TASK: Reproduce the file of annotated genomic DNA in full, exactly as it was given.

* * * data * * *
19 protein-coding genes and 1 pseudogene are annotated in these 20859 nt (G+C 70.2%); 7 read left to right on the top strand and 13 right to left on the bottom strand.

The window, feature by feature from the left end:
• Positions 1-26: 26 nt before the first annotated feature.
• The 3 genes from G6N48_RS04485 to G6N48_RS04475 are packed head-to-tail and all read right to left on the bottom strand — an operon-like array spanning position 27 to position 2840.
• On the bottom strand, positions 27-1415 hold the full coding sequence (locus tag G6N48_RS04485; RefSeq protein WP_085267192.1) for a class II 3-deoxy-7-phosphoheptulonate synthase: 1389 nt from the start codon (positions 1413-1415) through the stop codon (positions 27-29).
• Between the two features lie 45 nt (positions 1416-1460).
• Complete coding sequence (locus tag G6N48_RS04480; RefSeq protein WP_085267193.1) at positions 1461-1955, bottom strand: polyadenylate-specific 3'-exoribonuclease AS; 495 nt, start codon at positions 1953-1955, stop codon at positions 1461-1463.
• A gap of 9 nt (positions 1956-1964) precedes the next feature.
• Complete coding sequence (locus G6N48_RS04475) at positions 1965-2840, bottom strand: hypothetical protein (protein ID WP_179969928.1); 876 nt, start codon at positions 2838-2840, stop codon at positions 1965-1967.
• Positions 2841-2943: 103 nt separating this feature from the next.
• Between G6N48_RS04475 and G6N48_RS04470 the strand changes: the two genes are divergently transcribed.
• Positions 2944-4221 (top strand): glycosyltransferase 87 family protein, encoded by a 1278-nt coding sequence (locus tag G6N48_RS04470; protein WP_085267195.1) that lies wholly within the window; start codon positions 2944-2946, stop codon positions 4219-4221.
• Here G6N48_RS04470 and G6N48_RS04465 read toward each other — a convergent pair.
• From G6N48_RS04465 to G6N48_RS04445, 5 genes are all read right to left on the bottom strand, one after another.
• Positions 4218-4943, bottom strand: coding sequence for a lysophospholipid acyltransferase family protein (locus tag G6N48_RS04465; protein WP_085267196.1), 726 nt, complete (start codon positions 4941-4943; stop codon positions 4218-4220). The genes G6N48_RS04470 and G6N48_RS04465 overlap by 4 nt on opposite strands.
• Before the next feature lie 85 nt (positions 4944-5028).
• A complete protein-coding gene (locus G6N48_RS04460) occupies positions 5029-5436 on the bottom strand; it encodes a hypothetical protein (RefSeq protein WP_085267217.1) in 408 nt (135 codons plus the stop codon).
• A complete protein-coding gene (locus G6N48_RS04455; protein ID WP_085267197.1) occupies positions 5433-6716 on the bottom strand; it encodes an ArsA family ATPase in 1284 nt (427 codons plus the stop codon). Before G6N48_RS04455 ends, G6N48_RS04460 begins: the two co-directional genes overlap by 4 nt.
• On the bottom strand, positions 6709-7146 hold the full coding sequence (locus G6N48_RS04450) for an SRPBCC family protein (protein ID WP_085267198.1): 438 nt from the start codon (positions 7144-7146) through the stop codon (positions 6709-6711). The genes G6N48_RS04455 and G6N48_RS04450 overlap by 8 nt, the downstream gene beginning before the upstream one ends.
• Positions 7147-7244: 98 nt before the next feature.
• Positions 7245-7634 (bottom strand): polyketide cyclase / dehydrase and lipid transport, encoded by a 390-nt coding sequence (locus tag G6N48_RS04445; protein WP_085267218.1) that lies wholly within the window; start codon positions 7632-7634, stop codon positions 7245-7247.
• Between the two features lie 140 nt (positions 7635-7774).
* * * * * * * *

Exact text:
19 protein-coding genes and 1 pseudogene are annotated in these 20859 nt (G+C 70.2%); 7 read left to right on the top strand and 13 right to left on the bottom strand.

The window, feature by feature from the left end:
• Positions 1-26: 26 nt before the first annotated feature.
• The 3 genes from G6N48_RS04485 to G6N48_RS04475 are packed head-to-tail and all read right to left on the bottom strand — an operon-like array spanning position 27 to position 2840.
• On the bottom strand, positions 27-1415 hold the full coding sequence (locus tag G6N48_RS04485; RefSeq protein WP_085267192.1) for a class II 3-deoxy-7-phosphoheptulonate synthase: 1389 nt from the start codon (positions 1413-1415) through the stop codon (positions 27-29).
• Between the two features lie 45 nt (positions 1416-1460).
• Complete coding sequence (locus tag G6N48_RS04480; RefSeq protein WP_085267193.1) at positions 1461-1955, bottom strand: polyadenylate-specific 3'-exoribonuclease AS; 495 nt, start codon at positions 1953-1955, stop codon at positions 1461-1463.
• A gap of 9 nt (positions 1956-1964) precedes the next feature.
• Complete coding sequence (locus G6N48_RS04475) at positions 1965-2840, bottom strand: hypothetical protein (protein ID WP_179969928.1); 876 nt, start codon at positions 2838-2840, stop codon at positions 1965-1967.
• Positions 2841-2943: 103 nt separating this feature from the next.
• Between G6N48_RS04475 and G6N48_RS04470 the strand changes: the two genes are divergently transcribed.
• Positions 2944-4221 (top strand): glycosyltransferase 87 family protein, encoded by a 1278-nt coding sequence (locus tag G6N48_RS04470; protein WP_085267195.1) that lies wholly within the window; start codon positions 2944-2946, stop codon positions 4219-4221.
• Here G6N48_RS04470 and G6N48_RS04465 read toward each other — a convergent pair.
• From G6N48_RS04465 to G6N48_RS04445, 5 genes are all read right to left on the bottom strand, one after another.
• Positions 4218-4943, bottom strand: coding sequence for a lysophospholipid acyltransferase family protein (locus tag G6N48_RS04465; protein WP_085267196.1), 726 nt, complete (start codon positions 4941-4943; stop codon positions 4218-4220). The genes G6N48_RS04470 and G6N48_RS04465 overlap by 4 nt on opposite strands.
• Before the next feature lie 85 nt (positions 4944-5028).
• A complete protein-coding gene (locus G6N48_RS04460) occupies positions 5029-5436 on the bottom strand; it encodes a hypothetical protein (RefSeq protein WP_085267217.1) in 408 nt (135 codons plus the stop codon).
• A complete protein-coding gene (locus G6N48_RS04455; protein ID WP_085267197.1) occupies positions 5433-6716 on the bottom strand; it encodes an ArsA family ATPase in 1284 nt (427 codons plus the stop codon). Before G6N48_RS04455 ends, G6N48_RS04460 begins: the two co-directional genes overlap by 4 nt.
• On the bottom strand, positions 6709-7146 hold the full coding sequence (locus G6N48_RS04450) for an SRPBCC family protein (protein ID WP_085267198.1): 438 nt from the start codon (positions 7144-7146) through the stop codon (positions 6709-6711). The genes G6N48_RS04455 and G6N48_RS04450 overlap by 8 nt, the downstream gene beginning before the upstream one ends.
• Positions 7147-7244: 98 nt before the next feature.
• Positions 7245-7634 (bottom strand): polyketide cyclase / dehydrase and lipid transport, encoded by a 390-nt coding sequence (locus tag G6N48_RS04445; protein WP_085267218.1) that lies wholly within the window; start codon positions 7632-7634, stop codon positions 7245-7247.
• Between the two features lie 140 nt (positions 7635-7774).